This book revolves around a married woman who walks out on her family, her husband, her daughters and her sons and doesn’t stop till she reaches an unknown town, with unknown people and starts working all over again. She finds a new family and starts caring for new people and sends zero messages to her family. This book was weird and funny, however there were tons of times when someone who’s really tired of everything and everyone around them to relate to. 

46) Gay Bombay by Parmesh Sahani:
I finished this book on the 26th of December and this was one of my favouritest reads of the year. I loved everything in this book and loved everything this book stood for. This book was a thesis written by Parmesh Sahani for his degree at MIT and was one huge project filled with interviews, and personal experiences and facts and millions, and millions of ideologies and theories that I agreed with 10000000%.
This book made me very happy and very sad at the same time and the only thing I really hated was that the book was published back in 2008 and I read it in 2016. But I would recommend this b book to every single person.

So this ends the 46 books I read in 2016. I was so unbelievably proud of myself. I cried, and I cheered and I felt much more for these books than I did for humans and Idk what I would honestly do if I ever lost my ability to read.

The Book List – Part Eight

January’s the month with exams and thus I lay off reading. Its sad and annoying but those novels can get way too distracting.

First off, HAPPY NEW YEAR GUYS, I ate pizza at New Year’s Eve and thus can say safely that I bought in the new year happily, here’s hoping you guys did the same!

Now I ended 2016 with 46 books! That’s sixteen more books than I read in 2015 (self high-five!) And here’s five more books that I read last year:

36) When Breath Becomes Air by Paul Kalanithi:
Last year I decided to start reading more of non-fiction and focusing a tiny bit more on autobiographies. When Breath Becomes Air is the autobiography of a neurosurgeon diagnosed with stage IV lung cancer. It goes all the way from medical school, to his successful career and just when he’s at the height of his career and his personal life, he gets diagnosed. The book was published posthumously in January, 2016 and thus thee ending is quite clear. This book is heartbreaking as the author describes his journey from doctor to patient. Made me cry little bit.

37) Midnight’s Children by Salman Rushdie:
This was my third book by Salman Rushdie and by far the best one I’ve read as yet. The Man Booker Prize Winner in 1981 and the Best of the Booker winner in 1993 and 2008, this book is amazingly addictive. Once you start, you cannot and would not want to put it down. The book is narrated by Saleem, a boy who’s born in India on the eve of India’s partition on 15th August, 1947. Several other children like him are born all over India and Pakistan, thus named ‘Midnight’s Children’ and are special in their own way. The book alternates between Salem’s childhood, and his current life. This book is definitely a must read for anyone who enjoys reading.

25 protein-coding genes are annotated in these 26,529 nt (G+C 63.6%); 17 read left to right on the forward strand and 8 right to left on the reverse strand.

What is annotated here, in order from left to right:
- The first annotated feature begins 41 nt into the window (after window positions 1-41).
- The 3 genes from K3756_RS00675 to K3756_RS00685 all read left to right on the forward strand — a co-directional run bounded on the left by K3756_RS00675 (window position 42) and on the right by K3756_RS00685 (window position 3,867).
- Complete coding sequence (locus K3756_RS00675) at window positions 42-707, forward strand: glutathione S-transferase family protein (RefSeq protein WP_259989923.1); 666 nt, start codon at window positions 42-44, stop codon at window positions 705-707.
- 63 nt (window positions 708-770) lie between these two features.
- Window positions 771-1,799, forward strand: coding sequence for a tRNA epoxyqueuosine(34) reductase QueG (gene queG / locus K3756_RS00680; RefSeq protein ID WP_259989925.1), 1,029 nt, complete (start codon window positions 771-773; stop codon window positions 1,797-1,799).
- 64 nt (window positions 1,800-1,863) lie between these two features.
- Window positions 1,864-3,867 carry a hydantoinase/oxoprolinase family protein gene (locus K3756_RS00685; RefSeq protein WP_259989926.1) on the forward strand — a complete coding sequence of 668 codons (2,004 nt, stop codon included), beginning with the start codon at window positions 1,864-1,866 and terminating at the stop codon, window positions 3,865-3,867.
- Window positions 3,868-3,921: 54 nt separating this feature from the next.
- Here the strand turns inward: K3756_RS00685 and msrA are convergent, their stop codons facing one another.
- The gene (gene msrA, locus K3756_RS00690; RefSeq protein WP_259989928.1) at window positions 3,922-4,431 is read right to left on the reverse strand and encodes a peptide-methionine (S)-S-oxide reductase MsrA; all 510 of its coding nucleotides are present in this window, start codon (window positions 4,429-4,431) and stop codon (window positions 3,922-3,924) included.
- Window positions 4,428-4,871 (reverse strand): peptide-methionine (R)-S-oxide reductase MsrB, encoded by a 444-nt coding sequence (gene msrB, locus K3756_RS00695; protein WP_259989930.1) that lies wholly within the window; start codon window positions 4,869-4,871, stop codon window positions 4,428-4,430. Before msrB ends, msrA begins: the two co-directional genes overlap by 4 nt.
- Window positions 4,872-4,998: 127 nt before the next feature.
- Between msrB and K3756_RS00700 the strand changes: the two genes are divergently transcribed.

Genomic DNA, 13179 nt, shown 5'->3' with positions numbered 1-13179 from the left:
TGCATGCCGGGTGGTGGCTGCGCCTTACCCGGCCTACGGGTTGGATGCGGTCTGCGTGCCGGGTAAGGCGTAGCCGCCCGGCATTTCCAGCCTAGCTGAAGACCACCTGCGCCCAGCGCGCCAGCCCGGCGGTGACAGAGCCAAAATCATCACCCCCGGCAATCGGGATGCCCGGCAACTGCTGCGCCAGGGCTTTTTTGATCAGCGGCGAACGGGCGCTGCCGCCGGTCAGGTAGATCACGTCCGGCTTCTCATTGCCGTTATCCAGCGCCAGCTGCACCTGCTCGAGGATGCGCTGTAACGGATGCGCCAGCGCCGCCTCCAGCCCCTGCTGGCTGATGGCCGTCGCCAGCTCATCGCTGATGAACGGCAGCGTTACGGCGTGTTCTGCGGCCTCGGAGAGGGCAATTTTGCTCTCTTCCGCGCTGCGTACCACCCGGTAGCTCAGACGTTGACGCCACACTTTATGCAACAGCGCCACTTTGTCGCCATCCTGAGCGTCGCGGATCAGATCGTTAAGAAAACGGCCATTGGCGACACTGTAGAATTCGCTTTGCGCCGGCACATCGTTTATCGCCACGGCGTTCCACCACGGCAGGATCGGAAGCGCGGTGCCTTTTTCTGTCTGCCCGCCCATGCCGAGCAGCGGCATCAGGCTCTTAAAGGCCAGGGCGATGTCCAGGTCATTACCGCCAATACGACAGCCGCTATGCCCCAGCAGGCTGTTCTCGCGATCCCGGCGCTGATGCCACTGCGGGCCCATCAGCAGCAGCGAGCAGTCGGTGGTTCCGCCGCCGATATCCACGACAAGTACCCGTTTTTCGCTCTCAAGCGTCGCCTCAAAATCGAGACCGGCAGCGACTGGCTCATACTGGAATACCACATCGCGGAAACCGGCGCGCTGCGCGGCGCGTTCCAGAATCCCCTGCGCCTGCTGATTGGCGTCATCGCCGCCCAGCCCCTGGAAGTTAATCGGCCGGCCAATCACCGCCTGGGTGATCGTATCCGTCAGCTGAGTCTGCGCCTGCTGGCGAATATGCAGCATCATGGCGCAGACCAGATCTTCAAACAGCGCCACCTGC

38) The Absolutist by John Boyne:
One of my absolute favourite categories of books to read is books based in the World Wars or post-World Wars. This book is based in September, 1919 and follows the story of Tristan Stadler who goes to visit the his old friend Will’s sister. Will is dead and Tristan has letters that Will kept with him during the war which he takes to deliver to his sister. The book is sad and happy, brilliant and heartbreaking. Tristan’s journey right from his training, to war and to coming back to visit his best friend’s sister is enough to keep you from not putting this book down. Fair warning though: Nothing will hurt more than the ending of this book.

39) Mortal Fear by Robin Cook:
We made an impromptu trip to my grandfather’s house in the Diwali vacations and thus I was without any of my books, all of which I left back home. I found Mortal Fear in the basement of the house and decided to read it. This is a book published back in 1988 and focuses on patients of Dr. Jason Howard who end up mysteriously dying even after being given a clean bill of health just a month prior.
This book wasn’t really as interesting as I thought it would be and was one of the low sides of my reading in 2016.

40) 11//22/63 by Stephen King:
This was my first book by Stephen King and I have to say, I was extremely and completed not disappointed. Little warning before you read on: This is a novel with over 700 pages, takes quite a bit of patience and time.
The book narrates the story of a High School English teacher Jake Epping who ends up going back in time to save John F. Kennedy from being assassinated. The book is an absolute joy as a man living in the 2000’s adjusts to life in the late 1950’s. The book lives up to everything I’ve heard about Stephen King and is completely absorbing.